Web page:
One Number Tells You if the “Black Sheep” of Smartphones is Really Making a Comeback

When following the news over these past several weeks, you’d think that Apple and Samsung are the only companies out there making cell phones.

But before the iPhone and Galaxy Note 7 rolled out, there was another provider dominating the smartphone world that’s not quite “dead” yet…

I’m talking about BlackBerry.

Now I know what you’re probably thinking… but hang on a second.

Yes, they’re losing money year after year. And you probably haven’t seen anyone using a BlackBerry in a long time.

But they’re establishing a new identity, with a new source of revenue.

And whether or not they succeed depends on this one number…

How BlackBerry’s 200-Day Simple Moving Average Will Determine Its Fate

Last November, BlackBerry, Inc. (NASDAQ: BBRY) CEO, John Chen, said that BlackBerry would stop designing and developing its own smartphones if it couldn’t sell between 3 and 5 million phones to break even. But in the first half of this year alone, it’s only sold about 900,000 phones.  So, standing by his word, Chen announced on September 28th that BlackBerry is finally done designing and building its own phones.

Now Chen is working his tail off, I imagine, to re-create BlackBerry’s identity from smartphone provider to software servicer. And while discontinuing its hardware sales may result in losses in the short term, you do also want to consider the fact that it no longer faces losses from inventory write-offs. But it’s just too early to tell if this will help or hurt BlackBerry (even more) over the long haul.

So the question right now is… do you buy the stock, sell the stock, or stay away from it altogether?

And the answer lies in the “200-day Simple Moving Average (or SMA)…”

The SMA is a simple technical analysis tool that gives you the average price data of a stock or ETF over a specific time period (you can tailor it to whatever timeframe you like, making it a good tool for both short-term and long-term trades). You can calculate it yourself by adding up the prices and dividing by the number. So to find the 200-day SMA for BBRY, you’d add up the last 200 prices and divide by 200. If you were looking for, say, the 50-day SMA, you’d add up the last 50 prices and divide by 50.

Take a look at BBRY’s year-to-date price movements…


From a technical stance, the only positive thing I see here is that it’s now nestling on top of its 200-day SMA. And there’s just two directions it can go from here that will tell you whether or not BBRY is worth your time and your money:

  1. BBRY crosses over its 200-day SMA: this is a bullish indicator and signals higher share prices to come.
  2. BBRY drops below its 200-day SMA: this is a bearish indicator and signals lower share prices to come.

 The (Much) Less “Risky” Stock to Put Your Money On

Even if BBRY presents some enticing profit opportunities, there’s no doubt that the number of “ifs” surrounding the company could be off-putting to you. So if you’re looking for another provider (NOT named Apple or Samsung) to put your money on, consider Alphabet, Inc. (NASDAQ: GOOGL).

Thanks, in part, to Samsung’s exploding phones, Google’s been hungry to take over the title of the Apple’s “number one contender.” And with the successful new release of the Google Pixel phone, they’re ramping up the advertising and marketing – which could bode extremely well for them this holiday season.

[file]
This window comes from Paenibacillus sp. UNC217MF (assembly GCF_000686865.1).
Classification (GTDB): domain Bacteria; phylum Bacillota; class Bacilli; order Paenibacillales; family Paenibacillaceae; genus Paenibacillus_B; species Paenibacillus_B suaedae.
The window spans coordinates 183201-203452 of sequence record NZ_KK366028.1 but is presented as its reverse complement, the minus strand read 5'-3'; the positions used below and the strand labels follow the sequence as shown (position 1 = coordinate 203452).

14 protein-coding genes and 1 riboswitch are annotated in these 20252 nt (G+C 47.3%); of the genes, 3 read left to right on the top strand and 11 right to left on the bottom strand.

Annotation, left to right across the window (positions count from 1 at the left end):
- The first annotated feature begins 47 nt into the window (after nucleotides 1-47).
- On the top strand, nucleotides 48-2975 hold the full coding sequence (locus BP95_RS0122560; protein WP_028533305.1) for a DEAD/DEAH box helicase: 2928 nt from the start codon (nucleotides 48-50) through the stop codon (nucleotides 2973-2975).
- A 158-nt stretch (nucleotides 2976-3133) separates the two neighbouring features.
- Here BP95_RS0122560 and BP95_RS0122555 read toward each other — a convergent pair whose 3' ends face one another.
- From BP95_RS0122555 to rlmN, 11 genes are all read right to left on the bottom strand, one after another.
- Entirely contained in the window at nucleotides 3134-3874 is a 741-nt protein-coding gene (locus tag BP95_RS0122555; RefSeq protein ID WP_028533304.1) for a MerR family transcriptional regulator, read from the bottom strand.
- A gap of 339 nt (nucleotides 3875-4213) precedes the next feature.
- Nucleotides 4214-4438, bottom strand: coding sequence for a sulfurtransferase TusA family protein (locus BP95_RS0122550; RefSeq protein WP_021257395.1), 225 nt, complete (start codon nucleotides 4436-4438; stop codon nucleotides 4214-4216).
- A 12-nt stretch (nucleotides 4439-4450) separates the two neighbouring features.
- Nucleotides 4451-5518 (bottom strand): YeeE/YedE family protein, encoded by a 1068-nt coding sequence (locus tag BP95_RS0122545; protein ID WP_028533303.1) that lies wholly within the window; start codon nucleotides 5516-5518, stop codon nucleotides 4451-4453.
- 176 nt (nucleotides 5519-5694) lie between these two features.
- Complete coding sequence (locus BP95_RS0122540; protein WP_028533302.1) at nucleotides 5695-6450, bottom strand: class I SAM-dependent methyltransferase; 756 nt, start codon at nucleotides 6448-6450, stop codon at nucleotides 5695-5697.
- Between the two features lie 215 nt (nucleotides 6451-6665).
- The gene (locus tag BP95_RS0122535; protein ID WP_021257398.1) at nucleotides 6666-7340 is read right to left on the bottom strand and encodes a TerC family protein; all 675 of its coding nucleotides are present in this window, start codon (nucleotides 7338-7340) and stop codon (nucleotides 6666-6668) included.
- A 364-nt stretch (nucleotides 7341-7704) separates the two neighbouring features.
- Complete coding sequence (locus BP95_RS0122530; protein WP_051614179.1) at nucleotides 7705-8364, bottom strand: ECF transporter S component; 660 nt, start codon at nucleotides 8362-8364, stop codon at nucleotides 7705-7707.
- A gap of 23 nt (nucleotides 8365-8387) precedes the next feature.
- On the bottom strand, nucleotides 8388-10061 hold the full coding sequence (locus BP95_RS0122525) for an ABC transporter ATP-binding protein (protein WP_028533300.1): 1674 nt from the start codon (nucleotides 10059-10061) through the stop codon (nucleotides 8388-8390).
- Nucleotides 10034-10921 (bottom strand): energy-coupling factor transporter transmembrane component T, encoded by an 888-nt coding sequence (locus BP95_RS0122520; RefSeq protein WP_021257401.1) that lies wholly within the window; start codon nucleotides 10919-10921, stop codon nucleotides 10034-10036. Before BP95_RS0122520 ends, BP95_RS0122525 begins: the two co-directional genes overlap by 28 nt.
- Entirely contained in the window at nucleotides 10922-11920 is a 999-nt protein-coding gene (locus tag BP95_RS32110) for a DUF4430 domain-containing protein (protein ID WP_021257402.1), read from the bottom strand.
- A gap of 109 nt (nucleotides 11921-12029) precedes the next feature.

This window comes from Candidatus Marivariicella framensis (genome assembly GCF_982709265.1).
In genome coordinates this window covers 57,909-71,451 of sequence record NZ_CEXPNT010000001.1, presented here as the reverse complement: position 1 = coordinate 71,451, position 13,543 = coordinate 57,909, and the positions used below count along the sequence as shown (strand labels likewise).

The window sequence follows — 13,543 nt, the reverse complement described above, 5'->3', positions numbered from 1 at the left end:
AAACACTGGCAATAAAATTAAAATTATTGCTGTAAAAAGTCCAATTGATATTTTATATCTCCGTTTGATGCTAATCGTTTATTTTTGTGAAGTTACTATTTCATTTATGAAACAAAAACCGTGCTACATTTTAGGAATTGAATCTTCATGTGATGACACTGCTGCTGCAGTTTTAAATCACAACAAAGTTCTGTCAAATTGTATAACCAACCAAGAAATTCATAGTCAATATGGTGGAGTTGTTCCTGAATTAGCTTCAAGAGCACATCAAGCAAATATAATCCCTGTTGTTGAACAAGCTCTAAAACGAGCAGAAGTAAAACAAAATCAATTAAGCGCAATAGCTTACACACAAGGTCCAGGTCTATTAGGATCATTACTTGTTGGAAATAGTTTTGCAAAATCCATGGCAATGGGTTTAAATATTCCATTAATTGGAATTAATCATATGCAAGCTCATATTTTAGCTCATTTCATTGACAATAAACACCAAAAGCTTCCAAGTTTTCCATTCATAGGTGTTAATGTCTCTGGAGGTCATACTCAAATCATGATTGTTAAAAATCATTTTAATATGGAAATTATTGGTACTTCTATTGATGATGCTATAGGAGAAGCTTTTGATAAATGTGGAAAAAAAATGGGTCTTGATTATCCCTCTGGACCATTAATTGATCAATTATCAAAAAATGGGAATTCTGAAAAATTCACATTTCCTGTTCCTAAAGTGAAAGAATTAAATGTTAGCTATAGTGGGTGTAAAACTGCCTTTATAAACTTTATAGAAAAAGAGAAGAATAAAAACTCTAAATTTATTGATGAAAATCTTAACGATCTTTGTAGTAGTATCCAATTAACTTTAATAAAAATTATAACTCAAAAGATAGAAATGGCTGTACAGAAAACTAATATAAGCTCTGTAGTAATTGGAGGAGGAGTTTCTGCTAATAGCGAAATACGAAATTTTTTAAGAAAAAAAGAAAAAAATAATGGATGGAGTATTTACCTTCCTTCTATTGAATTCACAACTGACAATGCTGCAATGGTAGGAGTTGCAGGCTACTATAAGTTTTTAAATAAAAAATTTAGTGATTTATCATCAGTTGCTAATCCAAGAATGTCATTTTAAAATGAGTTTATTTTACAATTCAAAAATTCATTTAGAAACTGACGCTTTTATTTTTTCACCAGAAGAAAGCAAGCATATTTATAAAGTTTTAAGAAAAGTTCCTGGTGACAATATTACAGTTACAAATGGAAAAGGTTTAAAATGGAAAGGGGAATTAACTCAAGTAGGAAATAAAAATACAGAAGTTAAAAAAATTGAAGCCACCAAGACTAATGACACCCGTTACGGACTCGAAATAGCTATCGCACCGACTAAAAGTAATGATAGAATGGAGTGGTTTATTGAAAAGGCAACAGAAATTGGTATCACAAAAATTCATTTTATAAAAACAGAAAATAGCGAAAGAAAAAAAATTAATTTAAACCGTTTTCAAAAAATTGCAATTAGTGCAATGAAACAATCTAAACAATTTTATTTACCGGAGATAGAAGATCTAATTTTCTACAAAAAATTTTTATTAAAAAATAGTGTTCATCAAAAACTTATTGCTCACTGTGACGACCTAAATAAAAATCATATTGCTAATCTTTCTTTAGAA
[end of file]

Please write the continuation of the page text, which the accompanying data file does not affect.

Here’s a look at GOOGL’s year-to-date price movements…


Right now, the stock is well over its 200-day SMA, which speaks highly of the bullish direction the stock looks to be heading.

Keep in mind, though, that GOOGL is one of the more expensive stocks out there. And right now, it’s trading at $826.58. So if you don’t want to spend nearly $1,000 of your hard-earned cash on one, single share of GOOGL, options could be your best answer. Options will let you essentially “rent” 100 shares of the stock so that you can participate in its profits without that hefty cost.

And while I’m not recommending a specific trade on GOOGL, Long-term Equity AnticiPation Securities (LEAPS) or spread trades with December or January expirations could offer you the most bang for your buck.

Here’s Your Trading Lesson Summary:

  • The Simple Moving Average (SMA) gives you the average price data of a stock or ETF over a specific time period.
  • You can calculate it yourself by simply adding up the prices and dividing by the number. For example, to find the 200-day SMA for BBRY, you’d add up the last 200 prices and divide by 200. If you were looking for, say, the 50-day SMA, you’d add up the last 50 prices and divide by 50.
  • When the stock or ETF crosses over the SMA, it’s deemed a bullish indicator.
  • When the stock or ETF crosses below the SMA, it’s deemed a bearish indicator.

To your continued success…


Tom Gentile

4 Responses to “One Number Tells You if the “Black Sheep” of Smartphones is Really Making a Comeback”

  1. Rim Blackberry should have been ahead of the game on Apple and others in smart phone designs, first of all making only 2 to 3 cell 📱 phones is key general ideas only smarter… Blackberry Passport is by far better than any others and John Chen should be saying less is better in sells than trying to make a bunch of phones people may not want like take apple producing what nothing really same old same old thing… I say for John Chen is build and manufacture better cell phone 📱 for the business person in mind by taking the Passport into the future more better space 🚀 age…

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